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petitdejeuner

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Hi everyone! I've been lurking for a bit and wanted to INNtro myself before jumping in anywhere.

My husband and I have been talking for years about having a B&B someday as sort of a far-off pipe dream, but for some reason over the last few weeks we've turned a corner and are now talking about it as a serious plan for a future. I think we're still several years off from that reality for various reasons, but both of us are having fun daydreaming, sharing ideas, and learning as much as we can about this world in the meantime.

Looking forward to hearing words of wisdom, inspiration, commiseration, frustration, all of it! If anyone here has experience with combining your B&B business with agriculture, whether that's a small garden, a modest homestead, livestock, etc. I'd be especially happy to pick their brains as that's something we have a particular interest in.
 

Angie

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Hello
Glad you decided to join and see what the members can help you with and guide you how to do an INN or BnB the best way. Or what to avoid.
 

JimBoone

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Hi everyone! I've been lurking for a bit and wanted to INNtro myself before jumping in anywhere.

My husband and I have been talking for years about having a B&B someday as sort of a far-off pipe dream, but for some reason over the last few weeks we've turned a corner and are now talking about it as a serious plan for a future. I think we're still several years off from that reality for various reasons, but both of us are having fun daydreaming, sharing ideas, and learning as much as we can about this world in the meantime.

Looking forward to hearing words of wisdom, inspiration, commiseration, frustration, all of it! If anyone here has experience with combining your B&B business with agriculture, whether that's a small garden, a modest homestead, livestock, etc. I'd be especially happy to pick their brains as that's something we have a particular interest in.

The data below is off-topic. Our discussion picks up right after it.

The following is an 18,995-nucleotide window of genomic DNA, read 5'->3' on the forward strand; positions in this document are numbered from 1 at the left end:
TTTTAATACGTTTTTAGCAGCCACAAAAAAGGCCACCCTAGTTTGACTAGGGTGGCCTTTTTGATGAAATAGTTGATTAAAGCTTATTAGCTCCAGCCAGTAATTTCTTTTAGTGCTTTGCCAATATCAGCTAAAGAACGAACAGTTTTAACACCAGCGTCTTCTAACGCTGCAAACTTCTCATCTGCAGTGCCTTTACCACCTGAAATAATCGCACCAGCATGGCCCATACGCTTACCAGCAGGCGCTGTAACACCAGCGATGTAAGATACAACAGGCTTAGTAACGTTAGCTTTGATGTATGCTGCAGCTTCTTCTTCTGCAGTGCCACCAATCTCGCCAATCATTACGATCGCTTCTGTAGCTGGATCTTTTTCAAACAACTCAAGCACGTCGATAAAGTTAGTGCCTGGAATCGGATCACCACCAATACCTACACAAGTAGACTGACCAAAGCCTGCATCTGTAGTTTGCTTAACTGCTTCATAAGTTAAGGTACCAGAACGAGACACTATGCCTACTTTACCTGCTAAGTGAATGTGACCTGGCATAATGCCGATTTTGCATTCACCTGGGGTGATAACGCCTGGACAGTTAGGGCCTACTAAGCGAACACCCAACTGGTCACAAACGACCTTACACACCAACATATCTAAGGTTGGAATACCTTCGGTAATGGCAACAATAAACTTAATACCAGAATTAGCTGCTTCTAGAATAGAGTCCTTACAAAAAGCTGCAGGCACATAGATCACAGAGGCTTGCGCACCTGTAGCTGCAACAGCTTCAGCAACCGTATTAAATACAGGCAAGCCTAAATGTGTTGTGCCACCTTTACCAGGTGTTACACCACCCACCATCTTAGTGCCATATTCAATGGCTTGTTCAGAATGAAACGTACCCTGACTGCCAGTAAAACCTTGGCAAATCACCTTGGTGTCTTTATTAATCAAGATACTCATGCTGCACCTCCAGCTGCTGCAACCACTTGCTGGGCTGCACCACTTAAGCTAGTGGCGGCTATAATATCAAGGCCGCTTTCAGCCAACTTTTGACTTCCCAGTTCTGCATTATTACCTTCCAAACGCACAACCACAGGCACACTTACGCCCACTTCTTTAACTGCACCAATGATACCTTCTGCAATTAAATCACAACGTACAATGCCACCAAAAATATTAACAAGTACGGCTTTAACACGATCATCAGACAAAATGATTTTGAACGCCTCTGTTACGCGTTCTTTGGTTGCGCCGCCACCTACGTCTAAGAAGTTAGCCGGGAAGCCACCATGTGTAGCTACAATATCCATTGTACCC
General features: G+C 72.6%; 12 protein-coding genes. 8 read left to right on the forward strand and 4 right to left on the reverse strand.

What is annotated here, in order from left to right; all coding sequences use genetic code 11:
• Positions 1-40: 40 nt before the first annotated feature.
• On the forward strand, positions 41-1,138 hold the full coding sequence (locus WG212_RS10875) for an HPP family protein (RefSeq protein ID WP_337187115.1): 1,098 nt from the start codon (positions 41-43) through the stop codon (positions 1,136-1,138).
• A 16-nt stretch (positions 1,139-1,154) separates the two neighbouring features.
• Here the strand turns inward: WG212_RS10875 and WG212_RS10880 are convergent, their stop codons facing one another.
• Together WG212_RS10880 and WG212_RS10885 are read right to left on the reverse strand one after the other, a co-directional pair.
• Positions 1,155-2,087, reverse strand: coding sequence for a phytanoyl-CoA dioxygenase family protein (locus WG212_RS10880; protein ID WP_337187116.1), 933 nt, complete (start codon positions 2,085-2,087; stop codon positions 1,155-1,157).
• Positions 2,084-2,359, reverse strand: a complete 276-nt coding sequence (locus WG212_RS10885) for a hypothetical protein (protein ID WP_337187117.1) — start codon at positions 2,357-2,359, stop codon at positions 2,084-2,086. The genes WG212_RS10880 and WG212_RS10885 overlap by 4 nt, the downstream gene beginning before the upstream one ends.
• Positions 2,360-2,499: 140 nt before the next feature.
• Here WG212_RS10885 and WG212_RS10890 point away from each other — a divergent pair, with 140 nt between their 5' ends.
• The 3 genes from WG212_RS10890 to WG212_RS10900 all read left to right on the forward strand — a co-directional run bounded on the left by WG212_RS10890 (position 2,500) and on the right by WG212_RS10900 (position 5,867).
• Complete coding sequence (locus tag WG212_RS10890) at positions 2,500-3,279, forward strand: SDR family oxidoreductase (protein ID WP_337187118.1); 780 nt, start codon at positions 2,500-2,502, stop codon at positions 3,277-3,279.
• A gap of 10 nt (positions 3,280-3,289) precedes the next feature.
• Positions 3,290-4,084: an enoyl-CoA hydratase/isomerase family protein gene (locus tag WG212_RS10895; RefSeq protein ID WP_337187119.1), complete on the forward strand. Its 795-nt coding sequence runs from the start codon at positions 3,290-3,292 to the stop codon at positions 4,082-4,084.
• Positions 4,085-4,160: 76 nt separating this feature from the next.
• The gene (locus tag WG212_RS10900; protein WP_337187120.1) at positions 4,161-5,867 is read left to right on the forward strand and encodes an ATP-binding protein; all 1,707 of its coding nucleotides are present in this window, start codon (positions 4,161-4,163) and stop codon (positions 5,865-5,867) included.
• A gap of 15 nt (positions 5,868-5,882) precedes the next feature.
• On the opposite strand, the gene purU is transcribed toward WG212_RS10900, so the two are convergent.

Welcome, I‘m the odd kid here in that we operate an 8 room motel.

Ask yourself what you want, need, or expect from your business as that will determine your direction. For most of us there is a mix of enjoyment and financial expectations.

I wanted a job change, wanted to live in our vacation area, thought we would enjoy guests and the lodging business, always expected I would need an outside job and hoped the business would help provide a place to live. Needed to work for health insurance reasons.

Today nearly 30 years in and long past retirement age I get to enjoy being innkeeper full time, I recommend the life
 

TheBeachHouse

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We did that. Talked about an inn as a gateway to retirement. Bought ours seven years ago. I retired three years ago. Love it. (Except when I don’t.).

There are two for sale in Rockport, MA right now. One for under a mil.
 

GoodScout

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My suggestion to all guests who think they want to try "the life" is to inn-sit for a current inn owner for a week while they're on vacation. In one week you'll know whether innkeeping is for you.
 

gillumhouse

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Many States are now promoting agri-tourism. Wet Virginia has Small Farms Conference and a very active Agriculture Department that is promoting Agri-Tourism aggressively. We have several B & Bs with working farms. Check with the Agriculture Department/Commission of your State for what they are doing.